Testing Types

Last updated: 16 August 2017

Basic Test Structure

Tests for types should be placed in files under spec/types. For example, the tests for the sudoers_entry type should be in spec/types/sudoers_entry_spec.rb.

require 'spec_helper'

describe '<type name>' do
  # tests go here
end

Configuring The Tests

Specifying parameters

If the object being tested takes parameters, these can be specified as a hash of values using let(:params).

let(:params) { {'ensure' => 'present', 'enable' => true} }

When passing undef as a parameter value, it should be passed as the symbol :undef.

let(:params) { {'user' => :undef} }

When passing a reference to a resource (e.g. Package['apache2']), it should be passed as a call to the ref helper (ref(<resource type>, <resource title>))

let(:params) { {'require' => ref('Package', 'apache2')} }

If have nested RSpec contexts to test the behaviour of different parameter values, you can partially override the parameters by merging the changed parameters into super() in your let(:params) block.

describe 'My::Class' do
  let(:params) do
    {
      'some_common_param' => 'value',
      'ensure'            => 'present',
    }
  end

  context 'with ensure => absent' do
    let(:params) do
      super().merge({ 'ensure' => 'absent' })
    end

    it { should compile }
  end
end

Specifying the FQDN of the test node

If the object being tested depends upon the node having a certain name, it can be specified using let(:node).

let(:node) { 'testhost.example.com' }

Specifying facts

By default, the test environment contains only the hostname, domain, and fqdn facts (determined by the FQDN of the test node). Additional facts can be specified as a hash of values using let(:facts).

let(:facts) { {'operatingsystem' => 'Debian', 'ipaddress' => '192.168.0.1'} }

Facts may be expressed as a value (shown in the previous example) or a structure. Fact keys may be expressed as symbols or strings, and will be converted to a lower case string to align with the Facter standard.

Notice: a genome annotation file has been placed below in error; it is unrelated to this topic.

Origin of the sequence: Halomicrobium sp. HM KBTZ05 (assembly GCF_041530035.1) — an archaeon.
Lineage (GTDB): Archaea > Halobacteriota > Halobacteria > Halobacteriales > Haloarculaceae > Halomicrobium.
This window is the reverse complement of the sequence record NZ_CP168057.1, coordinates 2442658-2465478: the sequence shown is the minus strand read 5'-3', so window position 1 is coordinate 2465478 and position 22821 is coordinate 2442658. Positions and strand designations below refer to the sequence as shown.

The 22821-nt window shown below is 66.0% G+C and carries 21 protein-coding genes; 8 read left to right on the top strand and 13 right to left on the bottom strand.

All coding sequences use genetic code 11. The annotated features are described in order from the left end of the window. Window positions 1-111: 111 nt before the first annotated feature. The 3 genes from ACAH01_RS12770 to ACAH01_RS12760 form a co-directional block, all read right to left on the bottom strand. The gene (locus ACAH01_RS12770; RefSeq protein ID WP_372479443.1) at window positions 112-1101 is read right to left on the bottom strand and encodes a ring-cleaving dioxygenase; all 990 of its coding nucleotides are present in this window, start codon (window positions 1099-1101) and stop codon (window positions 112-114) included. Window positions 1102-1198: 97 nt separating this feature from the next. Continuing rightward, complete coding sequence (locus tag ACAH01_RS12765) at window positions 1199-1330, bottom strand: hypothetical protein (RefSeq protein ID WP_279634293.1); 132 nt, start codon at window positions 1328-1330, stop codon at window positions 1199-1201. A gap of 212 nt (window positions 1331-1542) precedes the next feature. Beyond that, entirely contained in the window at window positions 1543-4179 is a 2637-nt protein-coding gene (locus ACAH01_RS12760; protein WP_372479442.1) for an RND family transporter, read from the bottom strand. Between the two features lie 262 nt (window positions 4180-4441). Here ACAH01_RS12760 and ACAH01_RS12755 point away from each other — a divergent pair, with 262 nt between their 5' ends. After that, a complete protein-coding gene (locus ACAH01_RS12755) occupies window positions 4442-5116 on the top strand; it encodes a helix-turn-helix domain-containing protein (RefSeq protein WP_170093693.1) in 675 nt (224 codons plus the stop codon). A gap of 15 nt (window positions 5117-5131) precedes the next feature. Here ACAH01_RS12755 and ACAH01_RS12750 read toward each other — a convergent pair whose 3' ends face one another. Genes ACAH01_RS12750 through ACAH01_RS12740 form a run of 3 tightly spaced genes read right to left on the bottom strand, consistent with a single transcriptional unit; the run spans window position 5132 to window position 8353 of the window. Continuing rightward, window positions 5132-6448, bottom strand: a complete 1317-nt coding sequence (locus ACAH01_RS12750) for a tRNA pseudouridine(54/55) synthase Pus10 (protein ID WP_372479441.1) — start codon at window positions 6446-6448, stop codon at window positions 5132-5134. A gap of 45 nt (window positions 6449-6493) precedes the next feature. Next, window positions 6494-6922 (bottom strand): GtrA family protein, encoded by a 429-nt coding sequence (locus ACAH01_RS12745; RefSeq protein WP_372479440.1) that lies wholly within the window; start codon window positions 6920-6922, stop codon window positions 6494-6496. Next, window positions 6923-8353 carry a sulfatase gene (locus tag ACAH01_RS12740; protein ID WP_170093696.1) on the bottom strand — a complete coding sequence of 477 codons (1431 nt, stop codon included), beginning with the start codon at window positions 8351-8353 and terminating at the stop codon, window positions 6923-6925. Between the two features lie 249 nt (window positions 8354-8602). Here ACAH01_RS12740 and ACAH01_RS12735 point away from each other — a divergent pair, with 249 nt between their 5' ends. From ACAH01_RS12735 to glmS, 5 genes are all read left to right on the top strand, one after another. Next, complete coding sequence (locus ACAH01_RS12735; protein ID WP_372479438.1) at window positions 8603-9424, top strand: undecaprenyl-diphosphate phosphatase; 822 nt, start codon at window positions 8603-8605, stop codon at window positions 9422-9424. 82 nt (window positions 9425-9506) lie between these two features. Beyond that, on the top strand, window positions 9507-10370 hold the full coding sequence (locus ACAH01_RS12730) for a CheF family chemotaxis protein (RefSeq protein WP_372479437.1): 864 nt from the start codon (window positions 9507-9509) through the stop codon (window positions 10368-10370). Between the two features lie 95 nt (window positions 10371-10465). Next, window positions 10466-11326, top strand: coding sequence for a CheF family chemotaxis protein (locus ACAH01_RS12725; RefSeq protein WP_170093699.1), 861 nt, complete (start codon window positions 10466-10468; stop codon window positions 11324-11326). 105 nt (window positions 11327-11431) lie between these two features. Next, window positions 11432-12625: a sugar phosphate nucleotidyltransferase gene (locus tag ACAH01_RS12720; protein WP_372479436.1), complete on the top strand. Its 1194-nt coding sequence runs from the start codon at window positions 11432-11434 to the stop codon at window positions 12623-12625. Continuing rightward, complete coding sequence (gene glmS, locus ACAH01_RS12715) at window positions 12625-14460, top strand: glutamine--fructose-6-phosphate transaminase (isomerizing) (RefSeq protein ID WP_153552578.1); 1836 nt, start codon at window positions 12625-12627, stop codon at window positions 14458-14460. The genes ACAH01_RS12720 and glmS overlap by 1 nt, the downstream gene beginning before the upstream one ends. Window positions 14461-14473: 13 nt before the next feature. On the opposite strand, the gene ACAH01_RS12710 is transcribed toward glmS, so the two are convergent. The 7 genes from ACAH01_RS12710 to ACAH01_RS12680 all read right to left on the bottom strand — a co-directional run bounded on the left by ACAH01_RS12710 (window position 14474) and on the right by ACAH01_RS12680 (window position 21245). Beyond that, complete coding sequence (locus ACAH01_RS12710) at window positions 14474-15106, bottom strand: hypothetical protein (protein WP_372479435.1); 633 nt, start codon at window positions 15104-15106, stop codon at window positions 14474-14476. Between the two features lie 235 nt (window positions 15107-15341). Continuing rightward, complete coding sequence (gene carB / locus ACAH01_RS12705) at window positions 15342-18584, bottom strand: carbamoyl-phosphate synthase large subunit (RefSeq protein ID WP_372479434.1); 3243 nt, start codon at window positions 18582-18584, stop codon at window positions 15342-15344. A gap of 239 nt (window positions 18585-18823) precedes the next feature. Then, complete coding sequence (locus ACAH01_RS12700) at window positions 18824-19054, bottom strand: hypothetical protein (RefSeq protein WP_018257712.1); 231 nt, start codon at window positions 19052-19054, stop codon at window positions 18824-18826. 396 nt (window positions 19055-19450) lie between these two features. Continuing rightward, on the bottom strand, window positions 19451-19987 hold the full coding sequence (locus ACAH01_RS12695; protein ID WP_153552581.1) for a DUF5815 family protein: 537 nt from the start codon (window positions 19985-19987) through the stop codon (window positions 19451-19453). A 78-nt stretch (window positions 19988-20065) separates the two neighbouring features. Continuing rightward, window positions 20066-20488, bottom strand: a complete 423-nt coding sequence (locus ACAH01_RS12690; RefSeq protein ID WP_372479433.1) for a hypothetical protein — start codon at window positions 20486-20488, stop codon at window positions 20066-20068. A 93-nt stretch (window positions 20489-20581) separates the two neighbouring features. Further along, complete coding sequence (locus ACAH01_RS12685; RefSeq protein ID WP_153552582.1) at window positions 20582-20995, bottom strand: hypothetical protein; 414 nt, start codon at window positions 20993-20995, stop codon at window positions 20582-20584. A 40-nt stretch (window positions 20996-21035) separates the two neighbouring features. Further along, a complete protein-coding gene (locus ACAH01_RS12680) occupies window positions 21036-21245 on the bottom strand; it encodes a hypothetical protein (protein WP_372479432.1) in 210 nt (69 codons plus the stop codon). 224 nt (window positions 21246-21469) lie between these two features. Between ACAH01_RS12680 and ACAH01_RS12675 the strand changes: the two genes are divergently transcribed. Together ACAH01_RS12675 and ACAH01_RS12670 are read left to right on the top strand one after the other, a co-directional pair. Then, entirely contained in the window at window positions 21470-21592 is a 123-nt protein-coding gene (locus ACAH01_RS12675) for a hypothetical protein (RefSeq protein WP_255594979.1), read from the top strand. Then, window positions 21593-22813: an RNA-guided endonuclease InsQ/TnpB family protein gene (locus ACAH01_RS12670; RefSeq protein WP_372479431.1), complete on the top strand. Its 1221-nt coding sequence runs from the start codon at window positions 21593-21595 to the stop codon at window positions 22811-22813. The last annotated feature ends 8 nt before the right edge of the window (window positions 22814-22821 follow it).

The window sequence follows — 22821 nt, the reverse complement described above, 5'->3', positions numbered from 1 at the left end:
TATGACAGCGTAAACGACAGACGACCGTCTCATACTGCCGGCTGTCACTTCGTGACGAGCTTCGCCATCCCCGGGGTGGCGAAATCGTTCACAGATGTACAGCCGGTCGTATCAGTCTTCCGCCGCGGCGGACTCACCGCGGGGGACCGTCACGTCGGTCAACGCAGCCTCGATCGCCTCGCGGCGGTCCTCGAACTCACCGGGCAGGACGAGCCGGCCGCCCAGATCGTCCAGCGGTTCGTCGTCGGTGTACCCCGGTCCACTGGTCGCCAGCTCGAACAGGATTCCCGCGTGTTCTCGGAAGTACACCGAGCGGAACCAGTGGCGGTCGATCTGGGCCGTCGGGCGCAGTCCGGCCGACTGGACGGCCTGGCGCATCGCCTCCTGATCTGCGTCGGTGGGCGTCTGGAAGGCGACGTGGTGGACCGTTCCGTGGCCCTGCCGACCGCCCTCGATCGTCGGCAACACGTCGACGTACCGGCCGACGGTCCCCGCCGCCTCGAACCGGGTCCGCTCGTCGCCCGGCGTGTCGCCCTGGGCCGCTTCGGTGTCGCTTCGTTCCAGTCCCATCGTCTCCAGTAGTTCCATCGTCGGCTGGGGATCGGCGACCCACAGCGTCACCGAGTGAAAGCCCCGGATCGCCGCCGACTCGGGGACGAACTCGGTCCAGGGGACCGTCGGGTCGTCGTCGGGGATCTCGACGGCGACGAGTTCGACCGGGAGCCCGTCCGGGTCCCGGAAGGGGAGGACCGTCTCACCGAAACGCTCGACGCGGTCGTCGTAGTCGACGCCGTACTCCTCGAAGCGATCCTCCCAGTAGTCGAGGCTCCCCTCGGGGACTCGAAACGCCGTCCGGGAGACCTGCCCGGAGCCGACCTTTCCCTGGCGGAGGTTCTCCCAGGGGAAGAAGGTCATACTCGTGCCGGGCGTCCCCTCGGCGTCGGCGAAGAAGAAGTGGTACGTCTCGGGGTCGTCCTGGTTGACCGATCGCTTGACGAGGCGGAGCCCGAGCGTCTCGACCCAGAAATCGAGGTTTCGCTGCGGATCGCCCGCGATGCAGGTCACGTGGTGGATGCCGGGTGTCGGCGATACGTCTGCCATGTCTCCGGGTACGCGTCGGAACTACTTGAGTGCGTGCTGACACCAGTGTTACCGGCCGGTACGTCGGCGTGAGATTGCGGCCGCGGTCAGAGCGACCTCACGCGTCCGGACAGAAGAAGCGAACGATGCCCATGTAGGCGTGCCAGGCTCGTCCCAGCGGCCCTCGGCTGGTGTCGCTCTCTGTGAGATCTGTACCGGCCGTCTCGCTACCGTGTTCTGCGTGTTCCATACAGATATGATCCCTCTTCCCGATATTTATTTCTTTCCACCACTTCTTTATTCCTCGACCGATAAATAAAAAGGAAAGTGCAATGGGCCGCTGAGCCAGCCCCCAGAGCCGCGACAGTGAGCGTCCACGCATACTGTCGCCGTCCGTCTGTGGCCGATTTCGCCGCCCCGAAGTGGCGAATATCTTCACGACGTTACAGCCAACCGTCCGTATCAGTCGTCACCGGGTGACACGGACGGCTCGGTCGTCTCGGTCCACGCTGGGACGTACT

let(:facts) do
  {
    'os' => {
      'family'  => 'RedHat',
      'release' => {
        'major' => '7',
        'minor' => '1',
        'full'  => '7.1.1503',
      }
    }
  }
end

These facts will be merged into the default facts (if set), with these values taking precedence over the default fact values in the event of a conflict.

If have nested RSpec contexts to test the behaviour of different fact values, you can partially override the parent facts by merging the changed facts into super() in your let(:facts) block.

describe 'My::Class' do
  let(:facts) do
    {
      'operatingsystem' => 'Debian',
      'role'            => 'default',
    }
  end

  context 'with role => web' do
    let(:facts) do
      super().merge({ 'role' => 'web' })
    end

    it { should compile }
  end
end

Specifying trusted facts

When testing with Puppet >= 4.3, the trusted facts hash will have the standard trusted facts (certname, domain, and hostname) populated based on the node name.

By default, the test environment contains no custom trusted facts (usually obtained from certificate extensions) and found in the extensions key. If the manifest being tested depends on the values from specific custom certificate extensions, they can be specified as a hash using let(:trusted_facts).

let(:trusted_facts) { {'pp_uuid' => '012345670-ABCD', 'some' => 'value'} }

These trusted facts will be merged into the default trusted facts (if set), with these values taking precedence over the default trusted facts in the event of a conflict.

If have nested RSpec contexts to test the behaviour of different trusted fact values, you can partially override the parent trusted facts by merging the changed facts into super() in your let(:trusted_facts) block.

describe 'My::Class' do
  let(:trusted_facts) do
    {
      'some_common_param' => 'value'
      'role'              => 'default',
    }
  end

  context 'with role => web' do
    let(:trusted_facts) do
      super().merge({ 'role' => 'web' })
    end

    it { should compile }
  end
end

Testing The Type

All type testing is currently done with the be_valid_type matcher.

Testing Provider Selection

The automatic provider selection can be tested by chaining the with_provider method on to the be_valid_type matcher.

it { is_expected.to be_valid_type.with_provider('foo') }

Testing Properties

Property names can be tested by chaining the with_properties method on to the be_valid_type matcher.

it { is_expected.to be_valid_type.with_properties('ensure') }

Testing Parameters

Parameter names can be tested by chaining the with_parameters method on to the be_valid_type matcher.

it { is_expected.to be_valid_type.with_parameters('command', 'unless') }

Testing provider features

Provider features can be tested by chaining the with_features method on to the be_valid_type matcher.

it { is_expected.to be_valid_type.with_features('refreshable') }